Allowing for that, Inland Empire jibes particularly well with the story of the young woman, Psyche, spirited away to a castle of shadows by a wind to be the bride of Eros, where her attendants are disembodied parts and where her continued existence is contingent on her agreement to not know her lover. Consider, too, that in the tale--one that is ostensibly employed to demonstrate the epic difficulty of bridging the divide between the head and the heart, the two aspects that the two men in Nikki's life could be said to represent--Psyche mortally transgresses and dooms herself to a series of impossible tasks to earn her way back into the sweet embrace of the bliss she enjoyed in ignorance. Like Psyche, Lynch provides Nikki with animal helpers of a sort--and to compound the complexity of any analysis of Lynch's films, at some point the idea that Lynch is in fact providing proverbial bread crumbs for his audience proves inescapable. Dreams are nonsense, too, until they're held up against the candle of archetype.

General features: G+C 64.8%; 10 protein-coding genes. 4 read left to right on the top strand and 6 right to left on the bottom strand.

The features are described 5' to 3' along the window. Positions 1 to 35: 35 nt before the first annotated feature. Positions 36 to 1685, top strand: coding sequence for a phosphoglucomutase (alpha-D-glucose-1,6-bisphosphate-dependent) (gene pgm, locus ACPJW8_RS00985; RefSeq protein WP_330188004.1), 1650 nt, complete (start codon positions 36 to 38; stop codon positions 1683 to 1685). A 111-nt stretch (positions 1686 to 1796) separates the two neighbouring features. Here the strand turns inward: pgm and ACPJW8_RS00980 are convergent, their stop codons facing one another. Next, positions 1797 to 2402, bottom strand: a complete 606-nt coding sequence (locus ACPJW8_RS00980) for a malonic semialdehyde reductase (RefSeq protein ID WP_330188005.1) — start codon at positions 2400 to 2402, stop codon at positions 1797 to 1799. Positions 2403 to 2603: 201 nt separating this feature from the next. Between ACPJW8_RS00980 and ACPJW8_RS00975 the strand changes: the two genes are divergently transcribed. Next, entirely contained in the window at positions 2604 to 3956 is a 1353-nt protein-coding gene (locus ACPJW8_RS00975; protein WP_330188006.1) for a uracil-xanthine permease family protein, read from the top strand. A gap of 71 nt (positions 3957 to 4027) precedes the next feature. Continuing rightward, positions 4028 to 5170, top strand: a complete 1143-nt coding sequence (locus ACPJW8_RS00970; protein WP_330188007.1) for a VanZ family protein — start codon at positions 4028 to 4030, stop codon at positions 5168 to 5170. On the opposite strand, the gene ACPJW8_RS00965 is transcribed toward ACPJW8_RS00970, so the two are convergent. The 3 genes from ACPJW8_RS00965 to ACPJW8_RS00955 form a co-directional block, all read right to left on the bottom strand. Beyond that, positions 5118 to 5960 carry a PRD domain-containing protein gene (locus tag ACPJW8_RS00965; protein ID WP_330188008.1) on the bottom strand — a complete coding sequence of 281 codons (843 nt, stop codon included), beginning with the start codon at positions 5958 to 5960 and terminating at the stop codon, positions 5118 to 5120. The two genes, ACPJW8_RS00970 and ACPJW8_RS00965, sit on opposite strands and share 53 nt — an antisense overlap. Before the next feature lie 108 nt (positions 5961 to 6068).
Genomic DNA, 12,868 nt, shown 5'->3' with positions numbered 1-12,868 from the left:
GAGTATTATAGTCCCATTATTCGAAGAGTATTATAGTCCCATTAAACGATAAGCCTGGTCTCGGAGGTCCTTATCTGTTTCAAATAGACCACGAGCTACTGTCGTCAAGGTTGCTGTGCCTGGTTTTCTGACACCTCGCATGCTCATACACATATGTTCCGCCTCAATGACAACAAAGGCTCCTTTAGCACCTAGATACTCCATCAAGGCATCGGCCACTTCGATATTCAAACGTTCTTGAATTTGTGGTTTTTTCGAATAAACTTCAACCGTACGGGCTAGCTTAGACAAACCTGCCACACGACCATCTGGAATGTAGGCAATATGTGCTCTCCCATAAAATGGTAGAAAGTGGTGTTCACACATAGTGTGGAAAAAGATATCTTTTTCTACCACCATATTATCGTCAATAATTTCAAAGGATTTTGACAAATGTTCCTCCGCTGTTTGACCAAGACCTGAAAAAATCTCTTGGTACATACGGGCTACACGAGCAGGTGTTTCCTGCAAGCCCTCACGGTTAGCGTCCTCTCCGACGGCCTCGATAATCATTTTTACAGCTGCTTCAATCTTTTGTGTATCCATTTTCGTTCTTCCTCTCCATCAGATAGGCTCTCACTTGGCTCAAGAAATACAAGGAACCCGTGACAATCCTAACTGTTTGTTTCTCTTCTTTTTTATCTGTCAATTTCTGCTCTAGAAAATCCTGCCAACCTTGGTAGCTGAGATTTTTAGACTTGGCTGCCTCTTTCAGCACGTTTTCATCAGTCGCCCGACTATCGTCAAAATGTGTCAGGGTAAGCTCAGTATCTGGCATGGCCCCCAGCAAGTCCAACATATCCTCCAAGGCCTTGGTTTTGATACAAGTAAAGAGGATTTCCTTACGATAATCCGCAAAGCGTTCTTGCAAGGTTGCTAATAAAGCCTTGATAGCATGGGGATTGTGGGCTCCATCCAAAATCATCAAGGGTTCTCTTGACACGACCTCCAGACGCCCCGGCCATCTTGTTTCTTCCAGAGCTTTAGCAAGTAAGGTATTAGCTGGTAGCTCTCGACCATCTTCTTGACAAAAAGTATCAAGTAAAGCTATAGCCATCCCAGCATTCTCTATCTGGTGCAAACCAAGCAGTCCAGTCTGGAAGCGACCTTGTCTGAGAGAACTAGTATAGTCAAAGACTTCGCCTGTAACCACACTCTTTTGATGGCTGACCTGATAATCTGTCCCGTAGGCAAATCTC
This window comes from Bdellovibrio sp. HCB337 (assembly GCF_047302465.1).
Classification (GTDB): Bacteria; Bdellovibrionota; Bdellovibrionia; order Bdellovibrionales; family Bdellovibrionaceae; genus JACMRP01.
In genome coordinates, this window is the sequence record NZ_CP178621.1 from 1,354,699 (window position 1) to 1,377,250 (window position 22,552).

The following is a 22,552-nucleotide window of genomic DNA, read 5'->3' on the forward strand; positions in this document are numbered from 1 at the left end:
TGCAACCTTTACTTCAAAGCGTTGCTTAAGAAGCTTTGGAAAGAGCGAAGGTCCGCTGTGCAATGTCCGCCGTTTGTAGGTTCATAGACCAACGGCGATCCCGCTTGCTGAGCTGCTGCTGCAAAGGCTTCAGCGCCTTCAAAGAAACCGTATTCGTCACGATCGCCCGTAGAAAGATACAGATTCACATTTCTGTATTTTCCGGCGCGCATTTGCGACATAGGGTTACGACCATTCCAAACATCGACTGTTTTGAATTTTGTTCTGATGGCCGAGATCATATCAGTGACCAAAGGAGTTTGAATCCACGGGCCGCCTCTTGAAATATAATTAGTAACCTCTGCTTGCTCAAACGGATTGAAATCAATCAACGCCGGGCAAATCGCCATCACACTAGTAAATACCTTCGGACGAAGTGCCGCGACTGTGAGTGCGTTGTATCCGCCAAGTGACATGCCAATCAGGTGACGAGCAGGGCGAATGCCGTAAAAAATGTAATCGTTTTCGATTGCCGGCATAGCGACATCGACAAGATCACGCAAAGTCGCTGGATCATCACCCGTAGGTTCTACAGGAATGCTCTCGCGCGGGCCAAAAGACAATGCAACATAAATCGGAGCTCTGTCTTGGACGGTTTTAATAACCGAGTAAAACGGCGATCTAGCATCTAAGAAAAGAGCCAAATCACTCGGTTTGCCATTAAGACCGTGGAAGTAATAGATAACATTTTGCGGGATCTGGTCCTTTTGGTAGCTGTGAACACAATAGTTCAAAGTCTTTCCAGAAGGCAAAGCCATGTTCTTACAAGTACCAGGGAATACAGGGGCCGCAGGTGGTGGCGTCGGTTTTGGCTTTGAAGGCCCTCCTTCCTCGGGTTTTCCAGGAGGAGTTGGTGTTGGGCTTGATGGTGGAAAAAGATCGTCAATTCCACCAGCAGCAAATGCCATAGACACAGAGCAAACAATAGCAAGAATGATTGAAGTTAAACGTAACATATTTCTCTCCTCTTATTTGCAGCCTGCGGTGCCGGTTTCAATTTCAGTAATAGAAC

I don't think that Lynch is difficult; I think it's possible to regard Lynch's films fairly simply as directed at the collective unconscious, given that they're uniformly sticky and unpleasant despite rarely making conventional narrative sense. Clocking in at just under three hours, Inland Empire makes the case, by its gut-impact alone, that there's something huge and nameless roiling in its belly. For my part, I'd offer that the picture completes the loose trilogy begun by Lost Highway and Mulholland Drive: examinations each of identity and sexuality, as well as perception and the slipperiness of existence. If Lost Highway and Mulholland Drive are relatable as extrapolations of themes proposed by Hitchcock's Marnie and Vertigo, think of Inland Empire as Lynch's The Birds, wherein the indomitable femme is reduced to domesticity at the end not by any supernatural source, but by her agreement to be assimilated into the patriarchal norm. Writing about it is perhaps, to paraphrase Frank Zappa, like dancing about architecture, but Inland Empire is a fascinating, terrifying document of the machinations of the lizard brain and even the instinct to represent it in story and image--of how all the intricate steps in the waltz of love and jealousy (and art and expression) might just be the product of millennia of biological hardwiring. Originally published: April 27, 2007.